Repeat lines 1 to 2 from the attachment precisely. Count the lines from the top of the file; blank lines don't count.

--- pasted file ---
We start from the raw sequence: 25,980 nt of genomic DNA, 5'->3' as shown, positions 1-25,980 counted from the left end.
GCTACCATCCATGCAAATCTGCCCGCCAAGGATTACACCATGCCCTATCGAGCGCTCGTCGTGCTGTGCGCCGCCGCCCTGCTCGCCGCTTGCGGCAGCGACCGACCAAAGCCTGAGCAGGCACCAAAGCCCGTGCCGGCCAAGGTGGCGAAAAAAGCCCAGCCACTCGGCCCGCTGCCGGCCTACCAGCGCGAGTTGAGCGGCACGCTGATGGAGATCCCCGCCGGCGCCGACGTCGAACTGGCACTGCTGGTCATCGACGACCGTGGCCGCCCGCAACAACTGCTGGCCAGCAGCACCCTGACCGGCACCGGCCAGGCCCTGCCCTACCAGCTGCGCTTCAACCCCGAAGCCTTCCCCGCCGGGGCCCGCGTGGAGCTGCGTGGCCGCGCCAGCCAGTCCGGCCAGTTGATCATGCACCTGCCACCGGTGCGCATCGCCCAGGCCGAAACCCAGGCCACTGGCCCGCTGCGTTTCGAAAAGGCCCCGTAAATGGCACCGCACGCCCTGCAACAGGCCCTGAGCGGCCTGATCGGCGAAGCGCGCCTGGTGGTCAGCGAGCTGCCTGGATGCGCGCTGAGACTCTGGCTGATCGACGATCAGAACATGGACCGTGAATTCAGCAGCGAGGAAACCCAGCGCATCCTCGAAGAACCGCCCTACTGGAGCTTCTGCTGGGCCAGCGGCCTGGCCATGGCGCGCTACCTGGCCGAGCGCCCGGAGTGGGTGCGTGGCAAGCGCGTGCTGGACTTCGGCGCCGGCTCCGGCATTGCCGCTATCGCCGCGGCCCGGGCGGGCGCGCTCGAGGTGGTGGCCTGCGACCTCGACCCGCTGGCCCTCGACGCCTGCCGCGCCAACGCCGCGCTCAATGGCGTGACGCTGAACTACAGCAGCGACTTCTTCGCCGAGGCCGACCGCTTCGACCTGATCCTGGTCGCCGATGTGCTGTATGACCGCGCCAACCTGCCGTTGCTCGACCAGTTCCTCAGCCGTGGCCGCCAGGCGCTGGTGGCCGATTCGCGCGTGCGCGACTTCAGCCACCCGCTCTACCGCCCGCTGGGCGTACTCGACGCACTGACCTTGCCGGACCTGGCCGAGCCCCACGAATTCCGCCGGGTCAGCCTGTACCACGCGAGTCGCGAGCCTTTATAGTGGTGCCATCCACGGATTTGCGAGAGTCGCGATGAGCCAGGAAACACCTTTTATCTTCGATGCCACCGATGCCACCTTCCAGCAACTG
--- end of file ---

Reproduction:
We start from the raw sequence: 25,980 nt of genomic DNA, 5'->3' as shown, positions 1-25,980 counted from the left end.
GCTACCATCCATGCAAATCTGCCCGCCAAGGATTACACCATGCCCTATCGAGCGCTCGTCGTGCTGTGCGCCGCCGCCCTGCTCGCCGCTTGCGGCAGCGACCGACCAAAGCCTGAGCAGGCACCAAAGCCCGTGCCGGCCAAGGTGGCGAAAAAAGCCCAGCCACTCGGCCCGCTGCCGGCCTACCAGCGCGAGTTGAGCGGCACGCTGATGGAGATCCCCGCCGGCGCCGACGTCGAACTGGCACTGCTGGTCATCGACGACCGTGGCCGCCCGCAACAACTGCTGGCCAGCAGCACCCTGACCGGCACCGGCCAGGCCCTGCCCTACCAGCTGCGCTTCAACCCCGAAGCCTTCCCCGCCGGGGCCCGCGTGGAGCTGCGTGGCCGCGCCAGCCAGTCCGGCCAGTTGATCATGCACCTGCCACCGGTGCGCATCGCCCAGGCCGAAACCCAGGCCACTGGCCCGCTGCGTTTCGAAAAGGCCCCGTAAATGGCACCGCACGCCCTGCAACAGGCCCTGAGCGGCCTGATCGGCGAAGCGCGCCTGGTGGTCAGCGAGCTGCCTGGATGCGCGCTGAGACTCTGGCTGATCGACGATCAGAACATGGACCGTGAATTCAGCAGCGAGGAAACCCAGCGCATCCTCGAAGAACCGCCCTACTGGAGCTTCTGCTGGGCCAGCGGCCTGGCCATGGCGCGCTACCTGGCCGAGCGCCCGGAGTGGGTGCGTGGCAAGCGCGTGCTGGACTTCGGCGCCGGCTCCGGCATTGCCGCTATCGCCGCGGCCCGGGCGGGCGCGCTCGAGGTGGTGGCCTGCGACCTCGACCCGCTGGCCCTCGACGCCTGCCGCGCCAACGCCGCGCTCAATGGCGTGACGCTGAACTACAGCAGCGACTTCTTCGCCGAGGCCGACCGCTTCGACCTGATCCTGGTCGCCGATGTGCTGTATGACCGCGCCAACCTGCCGTTGCTCGACCAGTTCCTCAGCCGTGGCCGCCAGGCGCTGGTGGCCGATTCGCGCGTGCGCGACTTCAGCCACCCGCTCTACCGCCCGCTGGGCGTACTCGACGCACTGACCTTGCCGGACCTGGCCGAGCCCCACGAATTCCGCCGGGTCAGCCTGTACCACGCGAGTCGCGAGCCTTTATAGTGGTGCCATCCACGGATTTGCGAGAGTCGCGATGAGCCAGGAAACACCTTTTATCTTCGATGCCACCGATGCCACCTTCCAGCAACTG